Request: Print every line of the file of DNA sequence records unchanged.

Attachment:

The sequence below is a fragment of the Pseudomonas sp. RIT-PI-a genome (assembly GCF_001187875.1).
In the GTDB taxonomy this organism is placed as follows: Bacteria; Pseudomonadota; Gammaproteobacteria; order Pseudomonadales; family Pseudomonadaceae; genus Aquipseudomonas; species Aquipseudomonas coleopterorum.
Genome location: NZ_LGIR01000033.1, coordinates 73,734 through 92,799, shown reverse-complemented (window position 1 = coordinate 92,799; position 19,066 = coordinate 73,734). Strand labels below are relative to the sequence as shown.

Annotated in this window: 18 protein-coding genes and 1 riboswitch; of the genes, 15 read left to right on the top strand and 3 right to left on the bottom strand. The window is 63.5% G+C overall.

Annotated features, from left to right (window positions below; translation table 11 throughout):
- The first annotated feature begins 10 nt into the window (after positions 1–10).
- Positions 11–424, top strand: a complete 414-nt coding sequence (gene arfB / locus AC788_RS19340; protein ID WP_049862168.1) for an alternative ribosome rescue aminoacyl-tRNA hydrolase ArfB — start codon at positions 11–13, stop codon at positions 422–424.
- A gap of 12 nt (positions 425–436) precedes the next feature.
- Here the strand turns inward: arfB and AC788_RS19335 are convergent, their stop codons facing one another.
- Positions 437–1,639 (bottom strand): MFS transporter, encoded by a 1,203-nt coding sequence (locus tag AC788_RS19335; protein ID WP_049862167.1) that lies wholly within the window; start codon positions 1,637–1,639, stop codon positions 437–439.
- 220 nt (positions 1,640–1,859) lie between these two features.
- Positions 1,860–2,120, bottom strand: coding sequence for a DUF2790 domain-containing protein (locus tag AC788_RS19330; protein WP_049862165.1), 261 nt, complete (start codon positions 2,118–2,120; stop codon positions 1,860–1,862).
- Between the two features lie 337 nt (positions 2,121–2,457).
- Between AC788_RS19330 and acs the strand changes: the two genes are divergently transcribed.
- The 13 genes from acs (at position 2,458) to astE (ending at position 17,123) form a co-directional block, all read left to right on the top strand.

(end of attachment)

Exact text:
The sequence below is a fragment of the Pseudomonas sp. RIT-PI-a genome (assembly GCF_001187875.1).
In the GTDB taxonomy this organism is placed as follows: Bacteria; Pseudomonadota; Gammaproteobacteria; order Pseudomonadales; family Pseudomonadaceae; genus Aquipseudomonas; species Aquipseudomonas coleopterorum.
Genome location: NZ_LGIR01000033.1, coordinates 73,734 through 92,799, shown reverse-complemented (window position 1 = coordinate 92,799; position 19,066 = coordinate 73,734). Strand labels below are relative to the sequence as shown.

Annotated in this window: 18 protein-coding genes and 1 riboswitch; of the genes, 15 read left to right on the top strand and 3 right to left on the bottom strand. The window is 63.5% G+C overall.

Annotated features, from left to right (window positions below; translation table 11 throughout):
- The first annotated feature begins 10 nt into the window (after positions 1–10).
- Positions 11–424, top strand: a complete 414-nt coding sequence (gene arfB / locus AC788_RS19340; protein ID WP_049862168.1) for an alternative ribosome rescue aminoacyl-tRNA hydrolase ArfB — start codon at positions 11–13, stop codon at positions 422–424.
- A gap of 12 nt (positions 425–436) precedes the next feature.
- Here the strand turns inward: arfB and AC788_RS19335 are convergent, their stop codons facing one another.
- Positions 437–1,639 (bottom strand): MFS transporter, encoded by a 1,203-nt coding sequence (locus tag AC788_RS19335; protein ID WP_049862167.1) that lies wholly within the window; start codon positions 1,637–1,639, stop codon positions 437–439.
- 220 nt (positions 1,640–1,859) lie between these two features.
- Positions 1,860–2,120, bottom strand: coding sequence for a DUF2790 domain-containing protein (locus tag AC788_RS19330; protein WP_049862165.1), 261 nt, complete (start codon positions 2,118–2,120; stop codon positions 1,860–1,862).
- Between the two features lie 337 nt (positions 2,121–2,457).
- Between AC788_RS19330 and acs the strand changes: the two genes are divergently transcribed.
- The 13 genes from acs (at position 2,458) to astE (ending at position 17,123) form a co-directional block, all read left to right on the top strand.